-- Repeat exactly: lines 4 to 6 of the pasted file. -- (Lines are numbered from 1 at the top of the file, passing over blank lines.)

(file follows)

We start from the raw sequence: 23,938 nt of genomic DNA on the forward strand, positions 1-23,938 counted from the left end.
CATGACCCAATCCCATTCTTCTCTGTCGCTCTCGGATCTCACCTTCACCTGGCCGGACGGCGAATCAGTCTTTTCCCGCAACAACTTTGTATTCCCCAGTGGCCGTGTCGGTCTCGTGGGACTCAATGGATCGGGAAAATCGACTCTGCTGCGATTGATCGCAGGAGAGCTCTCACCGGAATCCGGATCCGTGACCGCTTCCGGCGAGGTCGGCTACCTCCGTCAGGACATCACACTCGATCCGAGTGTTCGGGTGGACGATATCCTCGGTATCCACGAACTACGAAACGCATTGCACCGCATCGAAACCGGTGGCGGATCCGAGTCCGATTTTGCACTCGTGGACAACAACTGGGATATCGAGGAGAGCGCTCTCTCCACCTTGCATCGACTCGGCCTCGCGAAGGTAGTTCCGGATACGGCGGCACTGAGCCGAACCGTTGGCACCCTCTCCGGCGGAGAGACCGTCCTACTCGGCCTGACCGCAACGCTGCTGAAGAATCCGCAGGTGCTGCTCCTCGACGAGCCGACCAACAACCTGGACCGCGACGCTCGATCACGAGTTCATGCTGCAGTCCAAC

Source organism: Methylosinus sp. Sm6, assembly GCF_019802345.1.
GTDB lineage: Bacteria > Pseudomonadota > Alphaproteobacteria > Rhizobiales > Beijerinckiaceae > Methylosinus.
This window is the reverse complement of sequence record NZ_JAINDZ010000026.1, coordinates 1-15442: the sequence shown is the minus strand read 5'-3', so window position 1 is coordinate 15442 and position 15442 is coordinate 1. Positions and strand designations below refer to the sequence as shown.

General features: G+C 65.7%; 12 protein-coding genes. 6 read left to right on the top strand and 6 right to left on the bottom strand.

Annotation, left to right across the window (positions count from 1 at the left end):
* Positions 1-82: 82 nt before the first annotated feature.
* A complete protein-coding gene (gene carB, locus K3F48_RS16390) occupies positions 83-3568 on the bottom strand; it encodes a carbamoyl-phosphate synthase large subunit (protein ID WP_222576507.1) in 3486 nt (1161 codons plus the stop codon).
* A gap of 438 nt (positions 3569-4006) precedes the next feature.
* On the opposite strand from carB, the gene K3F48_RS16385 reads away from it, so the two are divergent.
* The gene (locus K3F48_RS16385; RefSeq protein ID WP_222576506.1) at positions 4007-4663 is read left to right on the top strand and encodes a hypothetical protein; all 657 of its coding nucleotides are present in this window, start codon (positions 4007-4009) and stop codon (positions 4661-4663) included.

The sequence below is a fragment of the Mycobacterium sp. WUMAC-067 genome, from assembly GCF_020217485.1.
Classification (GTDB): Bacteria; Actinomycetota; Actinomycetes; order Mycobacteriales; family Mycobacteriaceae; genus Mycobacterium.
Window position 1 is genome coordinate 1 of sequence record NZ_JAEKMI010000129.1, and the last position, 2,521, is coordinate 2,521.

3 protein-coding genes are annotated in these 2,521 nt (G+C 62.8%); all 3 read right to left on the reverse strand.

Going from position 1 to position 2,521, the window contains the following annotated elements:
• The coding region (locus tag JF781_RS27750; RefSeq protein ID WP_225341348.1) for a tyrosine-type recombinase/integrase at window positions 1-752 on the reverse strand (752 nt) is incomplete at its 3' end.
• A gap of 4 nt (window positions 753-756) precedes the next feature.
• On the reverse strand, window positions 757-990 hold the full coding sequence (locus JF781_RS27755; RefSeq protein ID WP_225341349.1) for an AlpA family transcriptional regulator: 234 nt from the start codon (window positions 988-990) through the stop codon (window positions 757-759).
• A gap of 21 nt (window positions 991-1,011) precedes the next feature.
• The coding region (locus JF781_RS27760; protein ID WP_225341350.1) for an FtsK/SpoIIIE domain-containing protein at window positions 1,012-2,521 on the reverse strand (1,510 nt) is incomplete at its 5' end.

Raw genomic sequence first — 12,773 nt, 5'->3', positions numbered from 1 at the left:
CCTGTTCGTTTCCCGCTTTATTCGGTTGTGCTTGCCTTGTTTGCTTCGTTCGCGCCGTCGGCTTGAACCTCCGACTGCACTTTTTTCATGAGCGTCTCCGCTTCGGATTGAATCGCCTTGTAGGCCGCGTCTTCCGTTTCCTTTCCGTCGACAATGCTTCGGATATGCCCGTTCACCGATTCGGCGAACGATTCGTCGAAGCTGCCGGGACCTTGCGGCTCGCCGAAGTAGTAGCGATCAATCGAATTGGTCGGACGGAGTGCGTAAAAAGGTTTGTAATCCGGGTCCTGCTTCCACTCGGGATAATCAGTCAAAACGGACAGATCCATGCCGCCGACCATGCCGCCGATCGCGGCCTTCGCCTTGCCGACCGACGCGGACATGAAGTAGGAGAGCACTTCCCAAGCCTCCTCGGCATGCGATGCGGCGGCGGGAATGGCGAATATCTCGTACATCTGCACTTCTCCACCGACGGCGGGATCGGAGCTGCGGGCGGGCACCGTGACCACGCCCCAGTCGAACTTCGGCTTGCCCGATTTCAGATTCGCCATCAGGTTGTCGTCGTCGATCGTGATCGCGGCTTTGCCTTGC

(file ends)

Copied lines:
GTDB lineage: Bacteria > Pseudomonadota > Alphaproteobacteria > Rhizobiales > Beijerinckiaceae > Methylosinus.
This window is the reverse complement of sequence record NZ_JAINDZ010000026.1, coordinates 1-15442: the sequence shown is the minus strand read 5'-3', so window position 1 is coordinate 15442 and position 15442 is coordinate 1. Positions and strand designations below refer to the sequence as shown.

General features: G+C 65.7%; 12 protein-coding genes. 6 read left to right on the top strand and 6 right to left on the bottom strand.